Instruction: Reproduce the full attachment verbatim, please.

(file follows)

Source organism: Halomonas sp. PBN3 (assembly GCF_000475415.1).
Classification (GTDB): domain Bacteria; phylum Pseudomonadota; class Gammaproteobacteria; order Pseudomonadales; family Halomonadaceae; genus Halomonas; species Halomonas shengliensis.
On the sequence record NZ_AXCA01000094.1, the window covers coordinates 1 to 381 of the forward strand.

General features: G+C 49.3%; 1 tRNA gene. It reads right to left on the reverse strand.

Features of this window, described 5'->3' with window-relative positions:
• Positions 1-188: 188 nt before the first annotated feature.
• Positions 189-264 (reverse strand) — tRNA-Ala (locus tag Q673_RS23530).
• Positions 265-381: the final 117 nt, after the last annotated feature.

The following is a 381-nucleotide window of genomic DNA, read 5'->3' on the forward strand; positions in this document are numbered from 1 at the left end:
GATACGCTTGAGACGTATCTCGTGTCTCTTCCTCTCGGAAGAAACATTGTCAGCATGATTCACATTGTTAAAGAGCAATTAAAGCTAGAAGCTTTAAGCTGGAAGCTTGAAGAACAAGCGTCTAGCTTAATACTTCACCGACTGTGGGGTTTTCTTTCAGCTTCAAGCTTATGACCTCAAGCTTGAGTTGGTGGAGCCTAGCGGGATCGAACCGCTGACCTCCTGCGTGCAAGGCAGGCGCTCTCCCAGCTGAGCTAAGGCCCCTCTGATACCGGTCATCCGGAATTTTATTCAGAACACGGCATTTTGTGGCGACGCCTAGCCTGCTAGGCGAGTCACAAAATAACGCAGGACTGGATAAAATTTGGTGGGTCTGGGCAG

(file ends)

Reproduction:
Source organism: Halomonas sp. PBN3 (assembly GCF_000475415.1).
Classification (GTDB): domain Bacteria; phylum Pseudomonadota; class Gammaproteobacteria; order Pseudomonadales; family Halomonadaceae; genus Halomonas; species Halomonas shengliensis.
On the sequence record NZ_AXCA01000094.1, the window covers coordinates 1 to 381 of the forward strand.

General features: G+C 49.3%; 1 tRNA gene. It reads right to left on the reverse strand.

Features of this window, described 5'->3' with window-relative positions:
• Positions 1-188: 188 nt before the first annotated feature.
• Positions 189-264 (reverse strand) — tRNA-Ala (locus tag Q673_RS23530).
• Positions 265-381: the final 117 nt, after the last annotated feature.

The following is a 381-nucleotide window of genomic DNA, read 5'->3' on the forward strand; positions in this document are numbered from 1 at the left end:
GATACGCTTGAGACGTATCTCGTGTCTCTTCCTCTCGGAAGAAACATTGTCAGCATGATTCACATTGTTAAAGAGCAATTAAAGCTAGAAGCTTTAAGCTGGAAGCTTGAAGAACAAGCGTCTAGCTTAATACTTCACCGACTGTGGGGTTTTCTTTCAGCTTCAAGCTTATGACCTCAAGCTTGAGTTGGTGGAGCCTAGCGGGATCGAACCGCTGACCTCCTGCGTGCAAGGCAGGCGCTCTCCCAGCTGAGCTAAGGCCCCTCTGATACCGGTCATCCGGAATTTTATTCAGAACACGGCATTTTGTGGCGACGCCTAGCCTGCTAGGCGAGTCACAAAATAACGCAGGACTGGATAAAATTTGGTGGGTCTGGGCAG